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Are We Really Any Closer to Finding Unity in Golf

By: | Mon 12 Feb 2024

Sharing his latest View From The Fairway, Golfshake's Derek Clements addresses the latest stories around LIV Golf and the contrasting views on whether departed players should be accommodated back into regular tour events.

“Driving by Phoenix as often as I had to and knowing that I wasn't going to play there, it's definitely emotional. That's one of the things that I'm going to miss.” Those were the words of Jon Rahm as he attempted to justify his decision to move to LIV Golf. He was referring to the WM Phoenix Open, staged close to where he lives.

Rahm was playing in LIV’s second event of the season in Las Vegas over the weekend. He could have been playing in front of the biggest, noisiest and most passionate galleries in golf in Phoenix.

He continued: "I'm not typically a person that's going to regret any decisions. I made as educated a decision as I could with the full support of the people around me and [I'm] confident that it was the right thing for me, so I'm not going to regret it.”

I had made a promise to myself that I would not return to the subject of LIV and everything surrounding it this week but events have dictated otherwise.

First of all, there was all sorts of stuff and nonsense from LIV supporters (and yes, there are some)  on social media about the AT&T Pebble Beach Pro-Am being like a LIV event because it was decided over 54 holes. Let’s get something straight - it was reduced to 54 holes because of horrendous weather. 

However, it was seriously unfortunate for the PGA Tour that this should happen on the same weekend that LIV’s first tournament of the season was taking place in Mexico. It also didn’t help that while LIV saw Joaquin Niemann and Sergio Garcia going head to head in a thrilling playoff. The PGA Tour first announced that the final round of the AT&T would be completed on the Monday and then later said that would not be possible and named Wyndham Clark as the winner of what is one of their signature events. It was far from ideal.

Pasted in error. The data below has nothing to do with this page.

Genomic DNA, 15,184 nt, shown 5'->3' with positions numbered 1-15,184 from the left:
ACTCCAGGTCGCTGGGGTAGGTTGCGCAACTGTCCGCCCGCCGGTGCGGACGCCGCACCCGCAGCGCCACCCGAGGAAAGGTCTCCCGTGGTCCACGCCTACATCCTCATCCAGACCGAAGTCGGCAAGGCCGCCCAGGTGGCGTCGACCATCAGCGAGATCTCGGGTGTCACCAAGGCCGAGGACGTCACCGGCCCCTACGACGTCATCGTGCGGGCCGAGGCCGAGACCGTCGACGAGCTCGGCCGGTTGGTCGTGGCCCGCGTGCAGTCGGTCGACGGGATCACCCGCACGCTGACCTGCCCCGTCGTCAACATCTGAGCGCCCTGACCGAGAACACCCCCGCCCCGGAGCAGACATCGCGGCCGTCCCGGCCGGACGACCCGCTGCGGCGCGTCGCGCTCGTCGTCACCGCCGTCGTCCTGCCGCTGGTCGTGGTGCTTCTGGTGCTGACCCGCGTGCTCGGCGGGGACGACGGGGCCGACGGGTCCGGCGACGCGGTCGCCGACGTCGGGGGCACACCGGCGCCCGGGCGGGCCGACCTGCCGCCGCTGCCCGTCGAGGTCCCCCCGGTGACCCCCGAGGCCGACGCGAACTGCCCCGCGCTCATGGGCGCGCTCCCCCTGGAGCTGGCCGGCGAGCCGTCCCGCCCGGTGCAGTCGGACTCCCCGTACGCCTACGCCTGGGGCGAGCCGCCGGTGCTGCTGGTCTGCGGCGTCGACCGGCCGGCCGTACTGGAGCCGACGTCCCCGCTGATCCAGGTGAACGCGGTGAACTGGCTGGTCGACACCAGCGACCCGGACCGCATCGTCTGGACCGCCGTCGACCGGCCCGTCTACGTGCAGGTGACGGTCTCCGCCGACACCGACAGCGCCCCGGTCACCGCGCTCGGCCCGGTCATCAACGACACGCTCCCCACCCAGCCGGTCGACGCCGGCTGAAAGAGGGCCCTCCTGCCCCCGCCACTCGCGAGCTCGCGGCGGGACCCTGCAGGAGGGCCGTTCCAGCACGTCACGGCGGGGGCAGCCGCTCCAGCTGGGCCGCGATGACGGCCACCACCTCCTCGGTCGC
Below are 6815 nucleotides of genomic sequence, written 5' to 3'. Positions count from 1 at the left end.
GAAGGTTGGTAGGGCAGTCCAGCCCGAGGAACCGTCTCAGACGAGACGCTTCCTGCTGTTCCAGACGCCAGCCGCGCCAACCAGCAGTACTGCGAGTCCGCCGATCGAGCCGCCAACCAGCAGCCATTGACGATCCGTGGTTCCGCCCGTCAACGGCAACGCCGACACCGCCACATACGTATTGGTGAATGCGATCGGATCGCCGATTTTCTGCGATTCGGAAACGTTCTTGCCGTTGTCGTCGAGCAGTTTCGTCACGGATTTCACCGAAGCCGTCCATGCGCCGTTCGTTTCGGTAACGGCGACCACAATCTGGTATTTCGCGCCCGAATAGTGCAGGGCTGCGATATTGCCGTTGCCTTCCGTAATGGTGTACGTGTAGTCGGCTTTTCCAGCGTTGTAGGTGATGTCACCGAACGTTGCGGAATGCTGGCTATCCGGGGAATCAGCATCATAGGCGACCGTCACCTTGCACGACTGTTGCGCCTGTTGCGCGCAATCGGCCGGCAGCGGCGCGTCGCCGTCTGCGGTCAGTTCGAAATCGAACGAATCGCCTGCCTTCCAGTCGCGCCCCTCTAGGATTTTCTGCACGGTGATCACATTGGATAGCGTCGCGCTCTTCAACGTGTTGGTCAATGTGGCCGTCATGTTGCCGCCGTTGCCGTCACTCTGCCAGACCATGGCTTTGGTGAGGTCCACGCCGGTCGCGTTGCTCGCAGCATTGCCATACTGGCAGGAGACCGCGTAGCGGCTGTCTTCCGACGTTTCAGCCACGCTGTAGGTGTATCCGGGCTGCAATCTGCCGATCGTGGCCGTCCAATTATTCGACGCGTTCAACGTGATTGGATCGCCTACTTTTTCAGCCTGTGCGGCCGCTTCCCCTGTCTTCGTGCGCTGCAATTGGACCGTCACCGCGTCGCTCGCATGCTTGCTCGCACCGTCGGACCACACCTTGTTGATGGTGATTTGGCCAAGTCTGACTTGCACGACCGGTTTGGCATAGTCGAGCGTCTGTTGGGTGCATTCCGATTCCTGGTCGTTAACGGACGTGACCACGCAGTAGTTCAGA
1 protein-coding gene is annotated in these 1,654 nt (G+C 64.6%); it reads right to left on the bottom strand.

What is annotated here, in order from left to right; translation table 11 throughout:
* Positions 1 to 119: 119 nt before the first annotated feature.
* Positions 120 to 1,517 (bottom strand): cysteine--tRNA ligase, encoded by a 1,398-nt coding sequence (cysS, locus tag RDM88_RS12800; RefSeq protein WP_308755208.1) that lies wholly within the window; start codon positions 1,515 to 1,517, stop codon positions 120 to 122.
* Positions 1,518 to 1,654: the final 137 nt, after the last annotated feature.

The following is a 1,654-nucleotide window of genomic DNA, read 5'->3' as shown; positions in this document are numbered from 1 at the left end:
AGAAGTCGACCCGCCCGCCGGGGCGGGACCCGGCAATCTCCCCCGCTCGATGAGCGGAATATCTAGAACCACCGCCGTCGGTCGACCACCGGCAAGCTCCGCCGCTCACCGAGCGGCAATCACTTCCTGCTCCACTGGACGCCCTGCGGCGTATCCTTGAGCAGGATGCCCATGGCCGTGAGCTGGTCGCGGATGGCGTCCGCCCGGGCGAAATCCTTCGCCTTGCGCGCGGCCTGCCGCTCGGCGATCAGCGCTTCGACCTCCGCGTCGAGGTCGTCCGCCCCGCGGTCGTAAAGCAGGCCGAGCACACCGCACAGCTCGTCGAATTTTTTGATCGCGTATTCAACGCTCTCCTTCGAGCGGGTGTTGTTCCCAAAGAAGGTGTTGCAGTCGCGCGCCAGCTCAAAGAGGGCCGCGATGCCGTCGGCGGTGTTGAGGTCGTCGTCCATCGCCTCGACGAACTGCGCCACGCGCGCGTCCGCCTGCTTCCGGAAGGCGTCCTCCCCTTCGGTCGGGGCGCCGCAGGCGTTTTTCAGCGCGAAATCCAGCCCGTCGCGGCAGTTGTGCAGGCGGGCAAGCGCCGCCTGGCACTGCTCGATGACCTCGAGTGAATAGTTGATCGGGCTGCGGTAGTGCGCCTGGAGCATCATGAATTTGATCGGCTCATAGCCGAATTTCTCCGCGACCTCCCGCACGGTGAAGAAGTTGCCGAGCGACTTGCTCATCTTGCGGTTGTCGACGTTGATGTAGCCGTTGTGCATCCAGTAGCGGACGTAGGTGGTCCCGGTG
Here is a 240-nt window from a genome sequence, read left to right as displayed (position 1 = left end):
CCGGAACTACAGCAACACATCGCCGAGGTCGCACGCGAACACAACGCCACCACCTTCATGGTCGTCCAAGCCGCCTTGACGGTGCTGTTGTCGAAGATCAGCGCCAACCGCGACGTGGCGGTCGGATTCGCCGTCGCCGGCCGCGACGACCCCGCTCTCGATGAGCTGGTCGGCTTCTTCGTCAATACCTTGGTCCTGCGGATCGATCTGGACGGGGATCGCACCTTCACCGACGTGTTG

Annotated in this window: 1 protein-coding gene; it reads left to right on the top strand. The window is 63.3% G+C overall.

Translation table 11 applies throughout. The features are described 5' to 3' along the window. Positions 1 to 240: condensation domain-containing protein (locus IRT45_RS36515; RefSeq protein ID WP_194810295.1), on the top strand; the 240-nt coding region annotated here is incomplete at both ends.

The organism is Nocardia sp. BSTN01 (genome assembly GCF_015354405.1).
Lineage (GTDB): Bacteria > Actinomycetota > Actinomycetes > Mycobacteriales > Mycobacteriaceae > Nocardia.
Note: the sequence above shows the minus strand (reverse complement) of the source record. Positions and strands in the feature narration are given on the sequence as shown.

Rahm was on course to win on his LIV debut but came to grief on the 17th and 18th holes and had to settle for finishing third. It was interesting to discover that Rahm’s presence in Mexico led to record LIV viewing figures in the United States.

Jon Rahm

(Image Credit: Kevin Diss Photography)

He has been explaining the reasons for his move to LIV Golf and I remain as unimpressed with his motives as I was on the day I learnt he had accepted a reported $450m to jump ship.

I can’t help but go back to what he said in 2022 on the eve of the US Open. He said: “Money is great, but when [my wife] Kelley and I started talking about it, and we’re like, 'Will our lifestyle change if I got $400 million?; No, it will not change one bit. 

"Truth be told, I could retire right now with what I’ve made and live a very happy life and not play golf again. So I’ve never really played the game of golf for monetary reasons. I play for the love of the game, and I want to play against the best in the world. I’ve always been interested in history and legacy, and right now the PGA Tour has that.”

So what caused the change of heart?

Speaking to Golf.com’s Dylan Dethier, he said: I’d say there was two instances. Dynamics started to change and there was a lot of division at that time. And yes, for me to want to change, there had to be reasons beyond the money, right? So when I said that [in June 2022] I fully meant it and it was true. Now, when they slap you with a large amount of money in your face, your feelings do change. I try not to be a materialistic person, but I do owe it to my family as well to set them up for success the best I can, and having kids I think changed that quite a bit. So the money is a part of it; I’m not going to lie. But again, when I said that I wasn’t fully aware of what I was saying because you don’t really understand.”

What on earth happened to “I could retire right now with what I’ve made and live a very happy life”. Presumably that also meant he had earned enough to set up his immediate family for the rest of their lives.